Some of the big names in retail are starting to make their peak season preparations known; from Yodel hiring 7,000 staff, to Argos incentivising customers to shop before Black Friday. Last week saw Tesco start running a warning on the Tesco Direct website that next-day collection services may be subject to delay due to the volume of orders it anticipates taking.
A wise precaution to take, or it Tesco shooting itself in the foot? Of all the words of wisdom to follow Black Friday / Christmas 2014, one of the most common was along the lines of ‘treat your customers like adults – talk to them, tell them if there are likely to be problems with deliveries.’ Keeping your promise to the customer is everything in multichannel retail, after all.
Some went further, calling upon retailers to mend their ways and stop creating an unsustainable feeding frenzy. Dick Stead, executive chairman of Yodel, has regularly stated the case over the last 11 months or so that the retail industry cannot simply expect carriers to pick up whatever is thrown at them and still provide a first class service, regardless what volumes are involved.
On one hand, it is clearly the right thing for Tesco to forewarn customers that there may be problems. But not everyone in the retail sector may choose to be as transparent about its peak preparations, leaving the door open to as much business as they can churn; the challenge of delivering or not, as the case may be, weighing less heavily on them at the moment.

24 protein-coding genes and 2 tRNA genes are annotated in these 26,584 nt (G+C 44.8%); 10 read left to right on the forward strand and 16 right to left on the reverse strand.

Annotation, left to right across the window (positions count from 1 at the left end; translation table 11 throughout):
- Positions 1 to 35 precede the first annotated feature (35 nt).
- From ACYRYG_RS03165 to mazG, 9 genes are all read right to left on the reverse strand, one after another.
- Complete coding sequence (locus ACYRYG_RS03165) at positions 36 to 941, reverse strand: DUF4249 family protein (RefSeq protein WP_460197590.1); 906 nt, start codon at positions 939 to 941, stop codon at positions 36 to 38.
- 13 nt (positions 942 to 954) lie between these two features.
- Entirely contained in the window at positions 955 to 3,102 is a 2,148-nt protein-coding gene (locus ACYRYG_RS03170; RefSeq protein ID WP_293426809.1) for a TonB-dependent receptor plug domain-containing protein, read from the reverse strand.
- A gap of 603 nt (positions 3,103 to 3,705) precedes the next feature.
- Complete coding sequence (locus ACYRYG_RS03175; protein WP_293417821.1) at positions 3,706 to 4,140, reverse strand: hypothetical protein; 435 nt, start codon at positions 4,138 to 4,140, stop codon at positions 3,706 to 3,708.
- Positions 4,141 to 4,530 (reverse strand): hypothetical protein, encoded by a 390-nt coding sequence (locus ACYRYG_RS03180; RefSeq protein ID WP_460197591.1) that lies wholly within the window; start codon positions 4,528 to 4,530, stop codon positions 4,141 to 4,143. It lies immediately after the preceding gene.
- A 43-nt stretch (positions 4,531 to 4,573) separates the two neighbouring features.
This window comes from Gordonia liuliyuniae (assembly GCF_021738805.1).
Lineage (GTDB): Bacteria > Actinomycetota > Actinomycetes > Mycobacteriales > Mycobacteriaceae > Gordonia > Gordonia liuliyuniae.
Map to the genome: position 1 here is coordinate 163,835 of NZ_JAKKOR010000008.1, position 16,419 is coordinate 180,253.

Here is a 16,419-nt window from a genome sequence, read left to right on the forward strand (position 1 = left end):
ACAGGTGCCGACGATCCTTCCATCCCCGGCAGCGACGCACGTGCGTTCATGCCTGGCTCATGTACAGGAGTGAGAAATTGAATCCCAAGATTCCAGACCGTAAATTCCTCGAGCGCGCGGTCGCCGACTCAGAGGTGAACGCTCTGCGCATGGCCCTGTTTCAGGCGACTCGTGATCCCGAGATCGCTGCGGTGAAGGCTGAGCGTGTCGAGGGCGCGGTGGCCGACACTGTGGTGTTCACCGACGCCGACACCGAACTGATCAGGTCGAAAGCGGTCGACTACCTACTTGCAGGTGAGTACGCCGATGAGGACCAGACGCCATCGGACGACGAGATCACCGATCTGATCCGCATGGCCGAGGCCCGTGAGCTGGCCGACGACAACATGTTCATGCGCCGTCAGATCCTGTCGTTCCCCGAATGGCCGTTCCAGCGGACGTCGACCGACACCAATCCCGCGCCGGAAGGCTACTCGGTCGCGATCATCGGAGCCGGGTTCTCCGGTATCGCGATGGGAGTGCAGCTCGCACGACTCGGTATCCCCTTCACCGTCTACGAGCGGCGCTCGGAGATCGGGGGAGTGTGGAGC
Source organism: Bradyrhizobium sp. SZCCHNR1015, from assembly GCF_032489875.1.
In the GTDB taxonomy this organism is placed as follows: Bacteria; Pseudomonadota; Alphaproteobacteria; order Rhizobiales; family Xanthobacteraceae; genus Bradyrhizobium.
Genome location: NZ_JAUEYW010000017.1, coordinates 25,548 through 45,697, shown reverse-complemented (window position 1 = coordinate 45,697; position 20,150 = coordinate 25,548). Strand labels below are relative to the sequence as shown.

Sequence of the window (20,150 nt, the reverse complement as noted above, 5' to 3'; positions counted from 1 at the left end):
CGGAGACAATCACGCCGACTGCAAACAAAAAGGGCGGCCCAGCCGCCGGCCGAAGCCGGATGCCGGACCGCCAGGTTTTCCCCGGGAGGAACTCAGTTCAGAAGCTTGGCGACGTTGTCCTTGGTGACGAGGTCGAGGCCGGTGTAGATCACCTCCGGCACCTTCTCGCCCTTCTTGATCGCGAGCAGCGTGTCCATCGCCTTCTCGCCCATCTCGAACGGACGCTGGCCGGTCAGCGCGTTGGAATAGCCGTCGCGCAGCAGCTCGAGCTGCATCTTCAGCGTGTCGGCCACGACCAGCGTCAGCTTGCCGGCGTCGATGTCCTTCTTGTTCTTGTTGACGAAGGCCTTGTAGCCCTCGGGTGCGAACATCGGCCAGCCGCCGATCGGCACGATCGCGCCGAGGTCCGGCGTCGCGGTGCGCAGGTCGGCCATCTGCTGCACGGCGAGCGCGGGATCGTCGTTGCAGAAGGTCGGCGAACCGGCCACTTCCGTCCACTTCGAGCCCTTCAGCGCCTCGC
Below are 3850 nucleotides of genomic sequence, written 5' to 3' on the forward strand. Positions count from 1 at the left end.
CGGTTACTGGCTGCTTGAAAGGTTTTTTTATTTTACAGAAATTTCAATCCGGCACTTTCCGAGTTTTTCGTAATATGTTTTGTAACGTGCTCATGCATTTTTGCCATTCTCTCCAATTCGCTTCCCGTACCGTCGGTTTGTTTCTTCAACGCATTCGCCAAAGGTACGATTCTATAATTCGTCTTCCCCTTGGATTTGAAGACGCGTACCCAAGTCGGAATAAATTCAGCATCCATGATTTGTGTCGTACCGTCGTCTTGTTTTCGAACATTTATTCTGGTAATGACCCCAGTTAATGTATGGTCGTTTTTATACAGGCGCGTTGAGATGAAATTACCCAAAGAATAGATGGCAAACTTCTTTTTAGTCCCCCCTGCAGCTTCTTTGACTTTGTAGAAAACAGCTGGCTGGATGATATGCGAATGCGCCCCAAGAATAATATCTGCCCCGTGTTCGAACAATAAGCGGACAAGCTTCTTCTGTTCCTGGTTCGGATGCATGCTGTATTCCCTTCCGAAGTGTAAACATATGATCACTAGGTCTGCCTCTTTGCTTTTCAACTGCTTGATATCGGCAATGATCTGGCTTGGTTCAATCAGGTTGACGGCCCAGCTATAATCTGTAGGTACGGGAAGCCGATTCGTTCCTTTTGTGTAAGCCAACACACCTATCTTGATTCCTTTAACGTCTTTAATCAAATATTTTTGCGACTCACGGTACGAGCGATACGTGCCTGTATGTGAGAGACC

Gerald Dawson, director of finance and operations, Weird Fish, points out Tesco’s delay warning is really just an indication of where stock is held, and he is less than sympathetic to the Yodel viewpoint. “This highlights the distinction between click-and-collect fulfilled from store and click-and-collect fulfilled from a DC; the former is not impacted by delivery issues. Tesco are accelerating service in one and reducing it in the other.
“I don’t accept the carriers’ warnings about managing expectations. The good carriers will find a way to perform; the bad ones will blame their clients.”
Tim Robinson, Doddle’s CEO, sees Tesco’s action as highlighting one of the biggest problem retailers face at this time of year – they are caught between a rock and a hard place. “Tesco are being clear and open in their communications with their customers, which is never a bad thing. It is the right thing to do.
“However, consumers are now so used to getting what they want, when they want it, that if the delivery options offered by one retailer aren’t what they want, it only takes a few clicks to find it elsewhere.
“This is a double-edged sword for retailers, they will lose customers if they don’t communicate delays to their services, but they may also lose customers to competitors by communicating those delays.”
But this is not a zero-sum equation according to Robinson. It would be easy to trot out age old adages like damned if you do, damned if you don’t, but they rarely offer tremendously helpful insight, and in this case they somewhat miss the point; you have to do something, and there is a difference.
“At the end of the day, giving customers the choice to go elsewhere if the regular service can’t be fulfilled is far better customer service than not giving them the choice and failing to deliver a customer promise,” Robinson says.
That importance of playing straight with customers is something picked up by David Jinks, who is head of public relations for the parcel broker, ParcelHero. “No company will have no problems at all at such a busy period,” he says. “And there is nothing wrong with Tesco being honest about that.
“There is an argument to be had that that Black Friday weekend in particular does put an artificial strain on order fulfilment, and that in an ideal world retailers could spread their sales over a longer season.”